Flexibility. Control. Being your own boss. Making your own schedule. Setting your own terms.
There are many advantages to being a freelancer in today’s uber-connected world. Telecommuting eliminates some of the daily grind and provides a landscape for more productive and efficient work. On top of that, having the freedom to pick and choose which clients to take on allows you to feel more invested in projects.
If you are currently freelancing, you aren’t alone. In fact, it’s estimated that the majority of the U.S. workforce will be freelance by 2027.
However, shunning the typical 9-5 office job also comes with its own challenges and demands.
These hurdles can be cleared if you have a set system of best practices, but to do this properly you need to understand some of the most common mistakes that freelancers make.
1. Being Disorganized
First and foremost, you need to be sure your freelance business is buttoned up. Think about it: A well-oiled company has different departments and experts for all aspects of business—operations, finance, marketing, etc.
Even as a one-person business, don’t overlook any of these priorities. Organization is the key to helping you do this effectively and efficiently.
Even if you’re not a Type A personality, you need to get into the habit of putting all of your work-related information and materials into systemized order. Whether you prefer to use Excel sheets, helpful apps, or high-powered software, it’s critical that all your documents, figures, logins, and assets are orderly and easily accessible.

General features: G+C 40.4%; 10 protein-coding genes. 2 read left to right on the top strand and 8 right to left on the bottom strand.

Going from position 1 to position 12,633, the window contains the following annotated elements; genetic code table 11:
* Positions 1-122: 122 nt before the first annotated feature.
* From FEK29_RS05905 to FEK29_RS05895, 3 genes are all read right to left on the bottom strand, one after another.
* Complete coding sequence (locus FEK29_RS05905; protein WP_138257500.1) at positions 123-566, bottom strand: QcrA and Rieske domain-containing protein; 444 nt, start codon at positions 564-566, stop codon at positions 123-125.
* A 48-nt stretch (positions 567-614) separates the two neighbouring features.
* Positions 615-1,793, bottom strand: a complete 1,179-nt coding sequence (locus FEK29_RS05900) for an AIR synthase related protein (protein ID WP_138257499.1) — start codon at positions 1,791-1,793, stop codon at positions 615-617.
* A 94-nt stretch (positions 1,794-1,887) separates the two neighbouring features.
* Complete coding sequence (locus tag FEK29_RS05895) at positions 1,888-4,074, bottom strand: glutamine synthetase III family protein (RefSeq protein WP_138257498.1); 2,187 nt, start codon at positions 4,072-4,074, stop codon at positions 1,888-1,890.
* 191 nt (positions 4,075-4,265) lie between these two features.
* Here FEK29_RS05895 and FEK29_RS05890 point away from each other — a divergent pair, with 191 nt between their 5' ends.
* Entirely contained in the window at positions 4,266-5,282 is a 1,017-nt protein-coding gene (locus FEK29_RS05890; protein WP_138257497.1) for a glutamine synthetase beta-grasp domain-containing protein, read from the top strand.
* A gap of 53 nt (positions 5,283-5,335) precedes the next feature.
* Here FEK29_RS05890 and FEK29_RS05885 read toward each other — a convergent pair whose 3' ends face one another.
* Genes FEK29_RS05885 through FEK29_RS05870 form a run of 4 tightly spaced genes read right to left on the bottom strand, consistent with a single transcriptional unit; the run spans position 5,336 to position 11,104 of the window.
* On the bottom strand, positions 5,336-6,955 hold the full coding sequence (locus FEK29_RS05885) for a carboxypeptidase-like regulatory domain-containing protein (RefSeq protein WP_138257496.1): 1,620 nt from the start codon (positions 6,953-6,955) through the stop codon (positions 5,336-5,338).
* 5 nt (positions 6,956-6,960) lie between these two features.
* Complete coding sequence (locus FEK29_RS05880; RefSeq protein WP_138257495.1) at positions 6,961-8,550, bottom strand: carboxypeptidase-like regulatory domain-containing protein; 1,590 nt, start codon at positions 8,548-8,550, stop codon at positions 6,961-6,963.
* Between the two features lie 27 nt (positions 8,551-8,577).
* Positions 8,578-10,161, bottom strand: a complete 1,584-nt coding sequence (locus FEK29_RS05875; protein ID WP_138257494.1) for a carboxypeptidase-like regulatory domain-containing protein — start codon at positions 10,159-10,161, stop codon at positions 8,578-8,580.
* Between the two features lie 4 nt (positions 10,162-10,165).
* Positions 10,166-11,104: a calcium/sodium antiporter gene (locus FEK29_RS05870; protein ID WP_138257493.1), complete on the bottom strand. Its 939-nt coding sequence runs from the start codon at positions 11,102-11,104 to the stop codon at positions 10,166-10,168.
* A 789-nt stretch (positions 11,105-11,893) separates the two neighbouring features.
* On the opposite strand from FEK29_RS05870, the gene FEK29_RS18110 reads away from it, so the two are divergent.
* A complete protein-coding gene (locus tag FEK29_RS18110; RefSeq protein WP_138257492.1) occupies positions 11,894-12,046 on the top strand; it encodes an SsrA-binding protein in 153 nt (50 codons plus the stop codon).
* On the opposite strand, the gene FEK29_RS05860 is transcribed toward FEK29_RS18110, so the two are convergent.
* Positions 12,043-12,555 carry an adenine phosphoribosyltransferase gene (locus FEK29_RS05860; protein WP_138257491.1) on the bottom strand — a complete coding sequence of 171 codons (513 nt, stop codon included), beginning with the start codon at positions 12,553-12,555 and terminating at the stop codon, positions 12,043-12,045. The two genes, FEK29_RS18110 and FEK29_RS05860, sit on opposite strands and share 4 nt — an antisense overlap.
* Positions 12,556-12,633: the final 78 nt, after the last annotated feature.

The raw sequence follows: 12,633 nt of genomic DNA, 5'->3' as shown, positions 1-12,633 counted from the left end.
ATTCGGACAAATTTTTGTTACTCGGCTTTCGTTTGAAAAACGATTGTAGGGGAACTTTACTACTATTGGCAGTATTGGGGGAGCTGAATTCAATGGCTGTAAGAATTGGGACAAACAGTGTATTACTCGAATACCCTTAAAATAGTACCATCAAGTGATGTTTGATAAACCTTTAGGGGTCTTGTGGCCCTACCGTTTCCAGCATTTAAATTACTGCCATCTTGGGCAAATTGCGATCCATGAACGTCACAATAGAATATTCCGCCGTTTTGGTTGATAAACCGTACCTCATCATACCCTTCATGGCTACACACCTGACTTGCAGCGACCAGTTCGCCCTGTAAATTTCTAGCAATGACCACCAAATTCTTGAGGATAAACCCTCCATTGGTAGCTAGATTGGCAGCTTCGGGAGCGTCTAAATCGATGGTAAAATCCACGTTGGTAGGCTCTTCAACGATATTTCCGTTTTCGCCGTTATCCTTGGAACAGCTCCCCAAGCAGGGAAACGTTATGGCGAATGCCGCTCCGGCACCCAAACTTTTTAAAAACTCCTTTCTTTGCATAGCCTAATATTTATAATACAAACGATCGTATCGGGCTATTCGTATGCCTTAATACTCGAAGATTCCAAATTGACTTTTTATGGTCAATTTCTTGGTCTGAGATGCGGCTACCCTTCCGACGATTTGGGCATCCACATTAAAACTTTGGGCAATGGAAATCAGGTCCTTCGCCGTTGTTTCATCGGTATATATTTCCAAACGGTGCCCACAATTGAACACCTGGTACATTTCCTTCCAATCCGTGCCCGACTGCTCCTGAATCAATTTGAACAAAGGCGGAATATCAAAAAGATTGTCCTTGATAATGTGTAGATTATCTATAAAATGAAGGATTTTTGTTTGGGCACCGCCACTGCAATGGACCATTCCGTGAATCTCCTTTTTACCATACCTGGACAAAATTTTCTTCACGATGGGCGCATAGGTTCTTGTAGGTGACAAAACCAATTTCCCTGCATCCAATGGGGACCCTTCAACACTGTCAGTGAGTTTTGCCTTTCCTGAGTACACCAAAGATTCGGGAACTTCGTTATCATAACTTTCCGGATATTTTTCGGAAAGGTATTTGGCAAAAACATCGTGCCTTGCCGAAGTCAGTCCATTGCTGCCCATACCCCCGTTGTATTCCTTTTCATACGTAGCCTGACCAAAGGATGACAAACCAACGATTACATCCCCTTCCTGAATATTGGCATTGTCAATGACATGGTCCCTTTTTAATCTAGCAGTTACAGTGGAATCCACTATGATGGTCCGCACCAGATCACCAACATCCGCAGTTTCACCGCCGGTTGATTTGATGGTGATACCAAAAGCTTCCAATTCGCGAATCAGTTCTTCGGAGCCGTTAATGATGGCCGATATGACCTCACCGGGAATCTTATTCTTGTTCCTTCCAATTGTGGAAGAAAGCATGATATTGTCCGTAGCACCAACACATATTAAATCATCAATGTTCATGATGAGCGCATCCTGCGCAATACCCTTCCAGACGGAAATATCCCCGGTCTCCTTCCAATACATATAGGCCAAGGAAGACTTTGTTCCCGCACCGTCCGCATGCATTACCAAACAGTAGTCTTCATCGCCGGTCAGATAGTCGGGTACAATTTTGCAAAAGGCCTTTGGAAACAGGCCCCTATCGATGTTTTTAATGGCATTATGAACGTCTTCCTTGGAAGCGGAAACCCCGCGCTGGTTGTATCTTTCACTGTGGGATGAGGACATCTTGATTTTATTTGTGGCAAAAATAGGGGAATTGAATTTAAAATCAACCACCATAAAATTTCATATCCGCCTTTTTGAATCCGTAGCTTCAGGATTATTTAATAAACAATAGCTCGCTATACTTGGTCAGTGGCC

Being organized can also help greatly when it comes to having to pay taxes, healthcare premiums and bills, and any business expenses that would otherwise be covered by an employer.
This Forbes article warns against treating your freelance income like profit, advising, “put aside at least 30% of your revenue for taxes and related operational expenses.”
Granted, your optimal percentage may be higher or lower depending on your individual situation and the tax laws of your state or country. But the point is that you need to be organized in order to think ahead and be prepared for what’s waiting in the future.
2. Undervaluing Your Services
With all those added expenses that fall onto a freelancer’s shoulders, it’s important that you properly value and charge for your services.
We know that building a business on your own can be challenging and take time, and sometimes you need to cut a deal to get your foot in the door with a client. This may include doing some pro-bono work, completing some test assignments, or settling for a retainer that doesn’t quite pay out the way an hourly agreement would (but with retainers you have more dependability, so that can provide some value on its own).
However, once you’re in a place where you can be more selective about your clients and projects, it’s important for both your pocketbook and self-worth that you are appropriately charging for your expertise.It’s important for both your pocketbook and self-worth that you are appropriately charging for your expertise. Click To Tweet
Sometimes it can feel like we are throwing out arbitrary numbers, but by avoiding Mistake #1 (disorganization), you’ll be in a better place to understand the expectations of a client and how your financial outcomes net out.
Research the market (or the client’s area) to get a sense of what full-time employees may be earning in a salary and how that computes to hourly compensation. After all, as a freelancer it’s not likely that you are able to take advantage of other benefits like healthcare or expense accounts that could otherwise cost companies a lot of dough.